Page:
Monday, April 22, 2013

Focusing right in on pain

Sometimes, your full attention in a watchful way to pain, discomfort or fear can be a fast, inexpensive, clean way to improve things.

Pain is often an alarm, a signal that something is amiss.  I found when dealing with gut pain, that if I concentrated as completely right on the pain as I could, devoting all possible attention to it, unwaveringly, I could stop feeling the pain.


There are different types of pain, of course, and maybe some types do not lead to elimination by complete concentration.  I rarely read or hear of others trying to deal with pain by focusing on it.  I realize that our natural tendency is to try to escape pain, to run from it or hide from it.  Focusing attention of some other part of the body or on a movie or music can also help.  But doing so often plays into getting more license to the pain, since when we are not attending, it can try to serve the natural alarm function.

Distractions and dissociation, where I focus on a task or pretend I am far away in a wonderful or exciting adventure, can work, I suppose. I do know that when I am giving my shoulder the hanging treatment recommended by Dr. John Kirsch,  dangling by my hands for up to 30 seconds, I can definitely put up with the discomfort in my palms better if I focus my attention on a tree outside blowing in the wind.  I rarely read of using strong attention right on the pain but for me, it can work well.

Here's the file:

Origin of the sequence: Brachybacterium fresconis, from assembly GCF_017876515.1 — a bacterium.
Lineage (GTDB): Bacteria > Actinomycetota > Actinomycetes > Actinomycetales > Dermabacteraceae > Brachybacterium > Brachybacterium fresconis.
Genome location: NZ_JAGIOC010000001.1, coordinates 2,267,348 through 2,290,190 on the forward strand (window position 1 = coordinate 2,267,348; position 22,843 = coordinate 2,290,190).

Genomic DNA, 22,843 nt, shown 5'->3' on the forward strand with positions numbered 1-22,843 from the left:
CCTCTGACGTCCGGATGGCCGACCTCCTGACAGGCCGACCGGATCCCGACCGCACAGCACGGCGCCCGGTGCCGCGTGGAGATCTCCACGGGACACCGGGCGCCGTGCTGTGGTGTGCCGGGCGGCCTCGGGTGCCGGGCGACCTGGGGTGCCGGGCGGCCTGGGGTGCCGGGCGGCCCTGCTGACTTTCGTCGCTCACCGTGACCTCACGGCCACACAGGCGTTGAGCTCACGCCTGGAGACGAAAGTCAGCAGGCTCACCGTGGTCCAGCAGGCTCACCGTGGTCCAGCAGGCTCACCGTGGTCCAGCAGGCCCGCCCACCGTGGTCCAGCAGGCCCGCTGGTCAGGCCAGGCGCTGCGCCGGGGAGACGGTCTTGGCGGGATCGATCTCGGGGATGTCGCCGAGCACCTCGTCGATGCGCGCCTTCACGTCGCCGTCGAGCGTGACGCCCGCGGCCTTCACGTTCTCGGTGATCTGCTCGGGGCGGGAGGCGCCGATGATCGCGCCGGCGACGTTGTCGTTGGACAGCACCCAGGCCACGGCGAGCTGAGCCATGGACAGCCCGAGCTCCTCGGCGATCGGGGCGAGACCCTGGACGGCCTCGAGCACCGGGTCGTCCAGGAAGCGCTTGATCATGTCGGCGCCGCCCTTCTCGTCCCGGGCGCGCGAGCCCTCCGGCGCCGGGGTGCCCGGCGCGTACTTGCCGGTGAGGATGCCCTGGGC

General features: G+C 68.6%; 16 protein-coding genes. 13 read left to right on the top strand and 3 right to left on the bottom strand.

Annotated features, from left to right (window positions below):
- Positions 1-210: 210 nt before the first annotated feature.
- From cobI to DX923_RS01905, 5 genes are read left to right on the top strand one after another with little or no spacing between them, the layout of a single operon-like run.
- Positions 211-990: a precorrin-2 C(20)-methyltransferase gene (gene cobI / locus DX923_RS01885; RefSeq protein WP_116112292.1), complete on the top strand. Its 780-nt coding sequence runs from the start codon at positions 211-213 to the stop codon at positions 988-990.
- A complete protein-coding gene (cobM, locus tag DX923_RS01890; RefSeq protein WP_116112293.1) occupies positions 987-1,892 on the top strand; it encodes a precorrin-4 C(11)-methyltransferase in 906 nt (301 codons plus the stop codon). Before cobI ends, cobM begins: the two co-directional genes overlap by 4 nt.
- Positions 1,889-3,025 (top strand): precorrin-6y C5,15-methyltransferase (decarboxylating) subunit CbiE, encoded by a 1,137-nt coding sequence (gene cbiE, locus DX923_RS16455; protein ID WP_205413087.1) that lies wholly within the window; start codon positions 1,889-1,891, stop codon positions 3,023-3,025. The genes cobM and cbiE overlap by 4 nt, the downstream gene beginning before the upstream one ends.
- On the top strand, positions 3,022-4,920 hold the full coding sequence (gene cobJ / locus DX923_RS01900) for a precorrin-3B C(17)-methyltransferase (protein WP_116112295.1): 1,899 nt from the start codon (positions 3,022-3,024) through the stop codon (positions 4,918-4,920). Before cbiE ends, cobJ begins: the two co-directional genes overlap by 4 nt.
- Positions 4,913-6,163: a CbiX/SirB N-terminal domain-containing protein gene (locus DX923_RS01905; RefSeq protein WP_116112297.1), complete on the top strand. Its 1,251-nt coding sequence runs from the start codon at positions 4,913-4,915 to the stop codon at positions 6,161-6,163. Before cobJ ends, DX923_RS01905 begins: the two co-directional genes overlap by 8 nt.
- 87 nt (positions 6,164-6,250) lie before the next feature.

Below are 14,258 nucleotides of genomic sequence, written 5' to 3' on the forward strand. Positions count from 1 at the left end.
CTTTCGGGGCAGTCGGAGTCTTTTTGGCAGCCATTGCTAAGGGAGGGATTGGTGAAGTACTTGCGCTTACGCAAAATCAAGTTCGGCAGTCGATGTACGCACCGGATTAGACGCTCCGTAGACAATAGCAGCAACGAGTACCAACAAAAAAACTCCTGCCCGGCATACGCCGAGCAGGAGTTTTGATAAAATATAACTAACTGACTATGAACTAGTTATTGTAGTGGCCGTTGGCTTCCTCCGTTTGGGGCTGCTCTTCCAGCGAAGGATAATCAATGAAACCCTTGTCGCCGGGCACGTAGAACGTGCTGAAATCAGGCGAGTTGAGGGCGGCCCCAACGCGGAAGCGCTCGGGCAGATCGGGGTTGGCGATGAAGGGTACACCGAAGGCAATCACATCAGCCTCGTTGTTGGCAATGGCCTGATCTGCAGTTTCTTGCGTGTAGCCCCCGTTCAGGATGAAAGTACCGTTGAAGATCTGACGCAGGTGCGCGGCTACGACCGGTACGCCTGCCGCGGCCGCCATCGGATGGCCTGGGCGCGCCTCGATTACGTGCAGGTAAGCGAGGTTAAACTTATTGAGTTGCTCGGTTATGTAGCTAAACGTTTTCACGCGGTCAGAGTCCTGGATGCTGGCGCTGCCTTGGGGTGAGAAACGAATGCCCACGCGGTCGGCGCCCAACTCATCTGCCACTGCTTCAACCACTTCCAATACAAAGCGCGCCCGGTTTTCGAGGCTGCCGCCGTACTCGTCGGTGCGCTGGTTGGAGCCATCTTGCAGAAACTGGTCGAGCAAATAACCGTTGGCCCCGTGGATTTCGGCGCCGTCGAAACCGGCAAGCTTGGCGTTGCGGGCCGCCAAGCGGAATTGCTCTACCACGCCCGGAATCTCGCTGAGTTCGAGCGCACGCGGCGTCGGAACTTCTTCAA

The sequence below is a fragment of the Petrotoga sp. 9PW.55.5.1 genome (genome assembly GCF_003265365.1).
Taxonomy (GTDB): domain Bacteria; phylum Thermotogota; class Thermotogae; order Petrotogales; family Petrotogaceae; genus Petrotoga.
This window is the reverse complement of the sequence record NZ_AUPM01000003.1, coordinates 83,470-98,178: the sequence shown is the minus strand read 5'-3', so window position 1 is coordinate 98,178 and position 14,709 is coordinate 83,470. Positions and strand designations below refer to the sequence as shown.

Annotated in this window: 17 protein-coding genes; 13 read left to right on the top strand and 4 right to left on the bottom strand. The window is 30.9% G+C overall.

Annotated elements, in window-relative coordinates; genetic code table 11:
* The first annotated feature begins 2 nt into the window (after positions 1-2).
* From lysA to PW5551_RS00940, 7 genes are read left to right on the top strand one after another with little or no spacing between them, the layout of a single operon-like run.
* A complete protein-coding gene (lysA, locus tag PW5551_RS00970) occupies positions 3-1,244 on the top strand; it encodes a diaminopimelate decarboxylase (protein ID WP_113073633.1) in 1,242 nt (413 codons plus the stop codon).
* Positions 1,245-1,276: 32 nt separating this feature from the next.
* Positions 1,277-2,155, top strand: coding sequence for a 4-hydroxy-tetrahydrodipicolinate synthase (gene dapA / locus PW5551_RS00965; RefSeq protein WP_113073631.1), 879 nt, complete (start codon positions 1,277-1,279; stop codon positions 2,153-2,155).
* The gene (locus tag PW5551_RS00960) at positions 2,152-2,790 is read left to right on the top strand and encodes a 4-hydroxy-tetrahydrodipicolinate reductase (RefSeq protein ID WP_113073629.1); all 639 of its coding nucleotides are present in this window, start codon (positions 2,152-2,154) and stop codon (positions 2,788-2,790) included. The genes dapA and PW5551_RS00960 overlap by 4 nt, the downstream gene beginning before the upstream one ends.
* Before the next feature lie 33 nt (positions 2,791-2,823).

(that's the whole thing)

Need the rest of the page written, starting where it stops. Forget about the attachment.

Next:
The book by Levine and Phillips "Freedom from Pain" is excellent on the many things than can be done to lessen or eliminate pain.

This subject came to mind when I read Pema Chodron's short inspirational message this week.  She is the American grandmother and ex-elementary teacher who has become admired and read all over the world on applying mental and Buddhist ideas to life.  

Her message this week came from Pema Chodron - "Living Beautifully"


When you contact the all-worked-up feeling of shenpa [getting hooked on a negative emotion], the basic instruction is the same as in dealing with physical pain. Whether it's a feeling of I like or I don't like, or an emotional state like loneliness, depression, or anxiety, you open yourself fully to the sensation, free of interpretation. If you've tried this approach with physical pain, you know that the result can be quite miraculous. When you give your full attention to your knee or your back or your head—whatever hurts—and drop the good/bad, right/wrong story line and simply experience the pain directly for even a short time, then your ideas about the pain, and often the pain itself, will dissolve.

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